I have some high-power (~5W) SMD LEDs that I will be running for extended periods of time. I would like to use a PCB mill to make breakout boards for these chips for easy prototyping. Ideally I would like to reuse these boards in the final circuit since the chips are expensive.

The chips have legs which I can solder by hand, but the thermal pad on the bottom will be a bit trickier since we don't have access to a good oven or similar equipment. Can I use thermal paste instead of solder, relying on the soldered legs to hold the chip down?


4 Answers 4


The board, pad, paste, insulation, second layer of paste and component in this case must be as close together as possible, really tight together, but you should be able to use it fine provided the pad is large enough to dissipate an adequate amount of heat.

Typically, if the pad size exceeds the component size, you can use a high temperature iron (400C+) and a generous amount of solder to 'tin' the pad until there is a thin layer of solder on it, then you place the legs of the chip down firmly and reheat the solder until it takes onto the underside of the chip.

You will know that it's done when a fillet is formed in the small gap that is left behind when you place the component on the solder layer, seen closely from the side under light.

Either way, just make sure you have very good contact. Solder makes the 'best' contact, paste is kind of terrible in comparison, but still very good compared to nothing at all.

In any event, make sure the heatsink and its pad on your board are isolated from everything else, unless it happens to be the case that the heatsink on your component isn't connected to anything.


Adding some actual number work to your question:

If the Pad is hard to reach, I am inferring you mean it's a slug-pad under the LED, hidden entirely in the plastic casing, such as on the Avago AJSD 1W/3W types.

These slugs are very small, in the case of the mentioned type they are about 2mm in diameter from memory, which is Pi mm2 in area (A = pi*r2, with r = d/2 = 1).


For the next bit I am going to assume it's a 3W LED, because it is unfair to use the slug size of a 3W LED and then sneakily input 5W into the rest of the equations. I'm also going to assume that 1W of electrical energy is converted into light, is it? Depends on the quality of your LED, but... eh.... That leaves 2W of heat to be transferred.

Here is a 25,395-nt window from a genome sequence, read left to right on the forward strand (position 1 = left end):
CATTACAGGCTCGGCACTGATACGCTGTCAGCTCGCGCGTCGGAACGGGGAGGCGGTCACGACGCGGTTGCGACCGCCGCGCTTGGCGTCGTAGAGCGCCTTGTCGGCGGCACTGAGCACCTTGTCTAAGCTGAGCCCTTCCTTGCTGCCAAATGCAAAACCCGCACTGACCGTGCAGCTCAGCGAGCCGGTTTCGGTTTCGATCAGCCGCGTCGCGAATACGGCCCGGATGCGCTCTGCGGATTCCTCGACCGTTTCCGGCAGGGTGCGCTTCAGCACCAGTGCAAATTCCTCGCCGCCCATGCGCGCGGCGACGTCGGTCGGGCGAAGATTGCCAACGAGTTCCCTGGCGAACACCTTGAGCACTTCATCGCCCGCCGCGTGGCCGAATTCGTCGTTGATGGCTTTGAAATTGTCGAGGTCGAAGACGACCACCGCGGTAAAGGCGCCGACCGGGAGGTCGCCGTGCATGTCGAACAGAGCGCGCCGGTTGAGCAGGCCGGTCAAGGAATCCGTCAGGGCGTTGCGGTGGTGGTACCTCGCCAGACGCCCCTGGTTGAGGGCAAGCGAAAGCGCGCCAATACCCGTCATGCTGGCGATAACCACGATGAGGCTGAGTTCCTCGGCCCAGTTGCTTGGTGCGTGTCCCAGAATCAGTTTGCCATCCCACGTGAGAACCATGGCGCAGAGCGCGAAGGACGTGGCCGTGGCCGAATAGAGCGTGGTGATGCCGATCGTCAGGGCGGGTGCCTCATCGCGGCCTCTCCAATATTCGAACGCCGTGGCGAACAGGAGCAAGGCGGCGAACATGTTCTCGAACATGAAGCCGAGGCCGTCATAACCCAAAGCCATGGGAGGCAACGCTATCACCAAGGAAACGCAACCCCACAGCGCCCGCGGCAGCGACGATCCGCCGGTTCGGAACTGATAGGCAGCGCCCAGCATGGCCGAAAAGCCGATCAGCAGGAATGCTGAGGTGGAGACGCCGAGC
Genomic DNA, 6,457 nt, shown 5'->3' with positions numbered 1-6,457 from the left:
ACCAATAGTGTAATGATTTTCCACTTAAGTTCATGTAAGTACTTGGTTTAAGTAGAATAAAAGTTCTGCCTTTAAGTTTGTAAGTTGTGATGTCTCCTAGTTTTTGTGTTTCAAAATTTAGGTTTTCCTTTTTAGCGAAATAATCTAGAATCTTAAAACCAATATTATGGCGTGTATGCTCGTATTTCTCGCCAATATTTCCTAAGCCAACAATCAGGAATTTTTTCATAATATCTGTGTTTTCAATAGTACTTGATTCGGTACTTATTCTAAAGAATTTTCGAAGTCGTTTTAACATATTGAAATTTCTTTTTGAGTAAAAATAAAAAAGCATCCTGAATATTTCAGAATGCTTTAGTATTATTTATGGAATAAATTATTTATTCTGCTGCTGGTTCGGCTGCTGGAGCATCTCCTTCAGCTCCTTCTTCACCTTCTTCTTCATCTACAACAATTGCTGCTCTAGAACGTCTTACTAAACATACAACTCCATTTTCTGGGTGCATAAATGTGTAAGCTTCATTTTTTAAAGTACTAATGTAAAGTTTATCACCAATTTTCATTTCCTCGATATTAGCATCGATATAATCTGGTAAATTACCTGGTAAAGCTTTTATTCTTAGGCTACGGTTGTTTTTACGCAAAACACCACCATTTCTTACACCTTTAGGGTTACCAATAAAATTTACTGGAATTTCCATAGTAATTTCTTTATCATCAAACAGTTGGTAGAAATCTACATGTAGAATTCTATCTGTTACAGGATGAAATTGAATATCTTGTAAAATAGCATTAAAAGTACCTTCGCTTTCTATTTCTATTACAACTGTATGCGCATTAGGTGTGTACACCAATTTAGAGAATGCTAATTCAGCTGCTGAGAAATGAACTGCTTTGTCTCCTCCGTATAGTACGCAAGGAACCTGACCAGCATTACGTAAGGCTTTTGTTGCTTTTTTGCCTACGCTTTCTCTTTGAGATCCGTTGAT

Numbers game:

If your solder paste has 2W/mK, this means that a ten micron thick layer of paste will get you a thermal increase of 3.1K across the barrier: That is probably fine in most occasions. But then you have to guarantee 10micron layer thickness.

So with the same thermal paste, if you use 50um thick, you get 16K of thermal increase between the slug and the PCB. I expect with a little pressure you can guarantee 50micron layers of paste when you are careful soldering the pins, but I'm still not 100% sure without knowing the quality of your PCB and type of LEDs. But don't push too hard, because then the LED will "relax" after mounting and suck little peaks and valleys into the paste, causing reduced contact area.

But consider if you could live with 16 degrees C of temperature increase. I don't think I'd like the challenge of keeping the PCB cold enough to guarantee a junction of below 120degrees C. Not to mention that you should prefer keeping the junction at or below 80 degrees Celcius for a decent lifetime of the LED.

Assuming the Junction to slug is about 5K/W (a number I'm just plucking from the air as an estimate, refer to your datasheet), that's another 10K lost with the 2W in heat generated. We're already at 26 degrees heat up, without considering the transfer properties of your PCB. Will your immediate environment be at or below 25 degrees, always? Then your task is till quite easy. Can it be 50 degrees sometimes? Well, you're sure to not achieve 80degrees Celcius for your junction in that case.

Compare the thermal conductivity of reasonable quality thermal paste with solder:

  • Tin/Lead - about 50W/mK
  • Tin/Silver - about 78W/mK
  • Other Lead Free types - between 55 and 70W/mK generally

That means that Tin/Lead solder can conduct 25 times as much heat away at the same temperature difference as the previously mentioned Thermal Paste. Which means that the slug to PCB in the case of the 50micron distance would only give a temperature rise of 0.6K. That pretty much means that this specific example LED would fare reasonably well with even 50 degrees Celcius environment, where the thermal paste one might not always.

Will it work for testing? Most likely yes, it will transfer quite a lot of the heat away and you'll probably notice it getting a bit hotter, causing the colour of the light to change slightly, it may change a bit in brightness too, but they won't instantly die on you.